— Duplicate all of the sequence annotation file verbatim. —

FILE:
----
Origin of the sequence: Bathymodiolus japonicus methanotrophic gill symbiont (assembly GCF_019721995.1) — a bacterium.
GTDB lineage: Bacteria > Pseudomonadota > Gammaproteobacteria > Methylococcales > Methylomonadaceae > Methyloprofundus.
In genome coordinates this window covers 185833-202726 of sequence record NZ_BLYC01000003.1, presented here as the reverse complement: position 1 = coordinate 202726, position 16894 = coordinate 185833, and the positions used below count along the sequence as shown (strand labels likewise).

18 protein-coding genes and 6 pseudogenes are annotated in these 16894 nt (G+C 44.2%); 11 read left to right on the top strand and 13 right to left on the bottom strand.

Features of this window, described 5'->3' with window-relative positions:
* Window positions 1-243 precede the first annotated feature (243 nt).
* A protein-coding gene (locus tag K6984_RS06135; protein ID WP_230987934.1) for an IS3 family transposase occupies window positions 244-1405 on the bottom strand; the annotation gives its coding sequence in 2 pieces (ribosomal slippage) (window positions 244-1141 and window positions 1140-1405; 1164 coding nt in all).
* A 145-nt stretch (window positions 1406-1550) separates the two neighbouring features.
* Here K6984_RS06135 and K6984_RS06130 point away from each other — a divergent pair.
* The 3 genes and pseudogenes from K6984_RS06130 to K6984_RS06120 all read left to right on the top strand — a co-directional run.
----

Origin of the sequence: Bathymodiolus japonicus methanotrophic gill symbiont (assembly GCF_019721995.1) — a bacterium.
GTDB lineage: Bacteria > Pseudomonadota > Gammaproteobacteria > Methylococcales > Methylomonadaceae > Methyloprofundus.
In genome coordinates this window covers 185833-202726 of sequence record NZ_BLYC01000003.1, presented here as the reverse complement: position 1 = coordinate 202726, position 16894 = coordinate 185833, and the positions used below count along the sequence as shown (strand labels likewise).

18 protein-coding genes and 6 pseudogenes are annotated in these 16894 nt (G+C 44.2%); 11 read left to right on the top strand and 13 right to left on the bottom strand.

Features of this window, described 5'->3' with window-relative positions:
* Window positions 1-243 precede the first annotated feature (243 nt).
* A protein-coding gene (locus tag K6984_RS06135; protein ID WP_230987934.1) for an IS3 family transposase occupies window positions 244-1405 on the bottom strand; the annotation gives its coding sequence in 2 pieces (ribosomal slippage) (window positions 244-1141 and window positions 1140-1405; 1164 coding nt in all).
* A 145-nt stretch (window positions 1406-1550) separates the two neighbouring features.
* Here K6984_RS06135 and K6984_RS06130 point away from each other — a divergent pair.
* The 3 genes and pseudogenes from K6984_RS06130 to K6984_RS06120 all read left to right on the top strand — a co-directional run.